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Robin WINGER, Plaintiff-Appellant, v. CITY OF GARDEN GROVE; et al., Defendants-Appellees.
In her second appeal to this Court, Robin Winger challenges the district court's grant of summary judgment in favor of City of Garden Grove police officers Charles Starnes and Michael Elhami on the basis of statutory immunity. Because the parties are familiar with the facts, we repeat them only as necessary to explain our reasoning. For the reasons stated below, we reverse and remand.
We review de novo a grant of summary judgment. Rojas v. FAA, 941 F.3d 392, 402 (9th Cir. 2019). “We view the evidence in the light most favorable to the nonmoving party, determine whether there are any genuine issues of material fact, and decide whether the district court correctly applied the relevant substantive law.” Id. (alteration, citation, and internal quotation marks omitted).
The initial issue in this case is whether, under California law, a law enforcement officer owes a duty of reasonable care to an arrestee in his custody who needs immediate medical attention. See Davidson v. City of Westminster, 32 Cal. 3d 197, 201–02, 185 Cal.Rptr. 252, 649 P.2d 894, 896 (1982) (courts address legal duty before addressing statutory immunity). When, as here, we confront a state law issue without precedent from the state's highest court, we “predict how the state high court would resolve it” by, among other things, looking for guidance to decisions by the state's intermediate appellate courts. Giles v. Gen. Motors Acceptance Corp., 494 F.3d 865, 872 (9th Cir. 2007). Although no California court has squarely decided the issue presented by this case, the California Supreme Court has stated that a law enforcement officer has a duty of care when his conduct, “in a situation of dependency, results in detrimental reliance on him for protection.” Williams v. State of California, 34 Cal. 3d 18, 25, 192 Cal.Rptr. 233, 664 P.2d 137, 141 (1983); see also Lugtu v. California Highway Patrol, 26 Cal. 4th 703, 718, 110 Cal.Rptr.2d 528, 28 P.3d 249, 257 (2001) (“[A] law enforcement officer has a duty to exercise reasonable care for the safety of those persons whom the officer stops, and ․ this duty includes the obligation not to expose such persons to an unreasonable risk of injury by third parties.”).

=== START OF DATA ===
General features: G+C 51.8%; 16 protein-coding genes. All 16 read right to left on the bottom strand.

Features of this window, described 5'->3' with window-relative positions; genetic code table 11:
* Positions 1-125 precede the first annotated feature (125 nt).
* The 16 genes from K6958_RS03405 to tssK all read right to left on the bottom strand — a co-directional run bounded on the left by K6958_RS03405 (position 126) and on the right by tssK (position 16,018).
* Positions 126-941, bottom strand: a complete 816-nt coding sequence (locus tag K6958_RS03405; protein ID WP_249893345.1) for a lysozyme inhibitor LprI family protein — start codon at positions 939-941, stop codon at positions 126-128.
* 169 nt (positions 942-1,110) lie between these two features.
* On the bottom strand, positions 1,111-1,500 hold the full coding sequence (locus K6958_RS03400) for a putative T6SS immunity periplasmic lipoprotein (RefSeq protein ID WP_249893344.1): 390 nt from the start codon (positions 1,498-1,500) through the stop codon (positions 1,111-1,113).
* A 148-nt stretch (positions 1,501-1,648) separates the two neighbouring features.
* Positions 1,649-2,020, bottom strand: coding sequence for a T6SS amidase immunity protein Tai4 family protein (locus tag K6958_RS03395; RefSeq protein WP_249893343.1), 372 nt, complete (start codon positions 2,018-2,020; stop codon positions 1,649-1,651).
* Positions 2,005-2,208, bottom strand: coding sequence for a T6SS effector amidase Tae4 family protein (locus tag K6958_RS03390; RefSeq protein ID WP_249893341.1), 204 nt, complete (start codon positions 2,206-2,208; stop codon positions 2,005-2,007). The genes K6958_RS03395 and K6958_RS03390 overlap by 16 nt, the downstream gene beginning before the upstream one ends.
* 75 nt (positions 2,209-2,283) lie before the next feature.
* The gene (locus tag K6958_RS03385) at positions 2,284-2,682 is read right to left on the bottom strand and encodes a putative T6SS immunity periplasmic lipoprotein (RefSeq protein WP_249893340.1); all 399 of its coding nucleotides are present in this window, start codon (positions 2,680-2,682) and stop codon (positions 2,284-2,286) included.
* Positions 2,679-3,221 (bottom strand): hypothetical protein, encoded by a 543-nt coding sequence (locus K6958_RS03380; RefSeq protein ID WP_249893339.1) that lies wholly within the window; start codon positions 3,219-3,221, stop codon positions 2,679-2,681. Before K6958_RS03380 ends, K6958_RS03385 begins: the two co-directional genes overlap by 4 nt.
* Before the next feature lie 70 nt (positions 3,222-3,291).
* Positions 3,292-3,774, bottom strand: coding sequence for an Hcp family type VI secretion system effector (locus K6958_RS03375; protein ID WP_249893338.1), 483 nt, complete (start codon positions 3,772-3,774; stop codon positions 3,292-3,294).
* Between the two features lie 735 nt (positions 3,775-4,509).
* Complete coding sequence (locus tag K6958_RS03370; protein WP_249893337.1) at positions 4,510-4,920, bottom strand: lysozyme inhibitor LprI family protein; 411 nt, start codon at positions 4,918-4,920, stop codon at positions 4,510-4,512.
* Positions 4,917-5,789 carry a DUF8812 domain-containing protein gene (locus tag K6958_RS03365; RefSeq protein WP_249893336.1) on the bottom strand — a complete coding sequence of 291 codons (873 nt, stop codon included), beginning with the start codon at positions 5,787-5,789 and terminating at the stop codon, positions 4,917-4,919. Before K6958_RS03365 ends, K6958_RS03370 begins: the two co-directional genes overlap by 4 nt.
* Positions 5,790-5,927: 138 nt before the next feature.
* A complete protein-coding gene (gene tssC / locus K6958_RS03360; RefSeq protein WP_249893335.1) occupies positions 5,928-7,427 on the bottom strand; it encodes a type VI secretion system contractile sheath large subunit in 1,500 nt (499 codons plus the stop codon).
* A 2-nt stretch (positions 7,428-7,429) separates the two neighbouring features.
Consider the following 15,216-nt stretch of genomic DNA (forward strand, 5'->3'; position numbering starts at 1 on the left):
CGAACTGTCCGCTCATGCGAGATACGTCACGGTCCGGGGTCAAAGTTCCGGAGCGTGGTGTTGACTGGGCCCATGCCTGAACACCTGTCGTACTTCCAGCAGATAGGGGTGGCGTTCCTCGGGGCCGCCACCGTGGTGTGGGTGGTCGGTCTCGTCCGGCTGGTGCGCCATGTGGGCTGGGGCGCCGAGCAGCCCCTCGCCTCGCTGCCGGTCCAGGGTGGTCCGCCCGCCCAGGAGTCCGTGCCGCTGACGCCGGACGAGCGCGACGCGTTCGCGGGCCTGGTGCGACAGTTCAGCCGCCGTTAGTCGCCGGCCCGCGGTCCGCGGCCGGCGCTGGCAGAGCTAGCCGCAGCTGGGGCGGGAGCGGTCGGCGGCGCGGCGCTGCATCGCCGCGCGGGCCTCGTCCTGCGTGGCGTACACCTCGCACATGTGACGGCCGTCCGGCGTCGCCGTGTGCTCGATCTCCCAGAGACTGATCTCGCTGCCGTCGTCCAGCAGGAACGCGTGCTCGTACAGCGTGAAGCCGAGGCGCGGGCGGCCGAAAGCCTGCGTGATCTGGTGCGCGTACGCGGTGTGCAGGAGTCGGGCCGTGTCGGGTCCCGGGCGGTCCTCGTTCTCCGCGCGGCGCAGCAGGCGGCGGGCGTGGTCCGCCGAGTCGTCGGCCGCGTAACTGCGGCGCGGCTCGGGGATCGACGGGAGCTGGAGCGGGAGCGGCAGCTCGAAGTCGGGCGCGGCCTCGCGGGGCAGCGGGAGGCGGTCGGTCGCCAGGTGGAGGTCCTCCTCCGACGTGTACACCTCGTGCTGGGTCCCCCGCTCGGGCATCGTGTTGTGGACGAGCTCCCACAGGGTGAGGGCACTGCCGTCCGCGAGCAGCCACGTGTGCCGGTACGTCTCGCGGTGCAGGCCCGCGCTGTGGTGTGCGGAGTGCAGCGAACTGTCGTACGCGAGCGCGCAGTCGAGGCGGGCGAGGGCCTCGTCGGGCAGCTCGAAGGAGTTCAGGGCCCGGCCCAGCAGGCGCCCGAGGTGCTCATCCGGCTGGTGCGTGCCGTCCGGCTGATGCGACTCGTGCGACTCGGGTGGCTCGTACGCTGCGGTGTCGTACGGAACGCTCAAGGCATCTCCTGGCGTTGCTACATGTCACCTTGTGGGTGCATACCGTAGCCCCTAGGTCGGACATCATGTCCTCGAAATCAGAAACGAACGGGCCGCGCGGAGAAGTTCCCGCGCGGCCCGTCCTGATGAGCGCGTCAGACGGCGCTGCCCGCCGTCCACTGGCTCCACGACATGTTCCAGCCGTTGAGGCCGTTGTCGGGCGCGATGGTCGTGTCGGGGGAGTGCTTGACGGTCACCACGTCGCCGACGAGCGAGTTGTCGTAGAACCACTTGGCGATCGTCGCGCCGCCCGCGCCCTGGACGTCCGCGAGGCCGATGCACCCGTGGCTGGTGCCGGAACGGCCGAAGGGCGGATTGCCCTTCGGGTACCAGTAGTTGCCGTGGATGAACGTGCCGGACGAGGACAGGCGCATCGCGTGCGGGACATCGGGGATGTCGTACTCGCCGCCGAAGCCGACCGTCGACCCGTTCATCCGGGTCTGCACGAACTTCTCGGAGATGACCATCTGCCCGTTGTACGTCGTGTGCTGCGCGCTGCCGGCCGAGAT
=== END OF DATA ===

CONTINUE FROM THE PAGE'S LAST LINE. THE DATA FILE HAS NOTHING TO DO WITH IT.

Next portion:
In an analogous case, a California intermediate appellate court concluded that a jailer owes a duty of care to a prisoner who needs immediate medical attention. Giraldo v. Dep't of Corr. & Rehab., 168 Cal. App. 4th 231, 250, 85 Cal. Rptr. 3d 371, 386 (2008). The reasoning employed by the court in Giraldo and the general principles just referenced persuade us that the California Supreme Court would hold that a law enforcement officer owes a duty of care to an arrestee in his custody who needs immediate medical care. In Giraldo, the court found that a jailer owes a duty of care to a prisoner because it is foreseeable that a prisoner suffering from a medical emergency “may be at risk of harm,” and because a prisoner in need of medical attention is vulnerable and dependent upon the jailer, who controls the prisoner's ability to seek medical care. Id. A similar relationship exists between a law enforcement officer and an arrestee in his custody in need of immediate medical attention.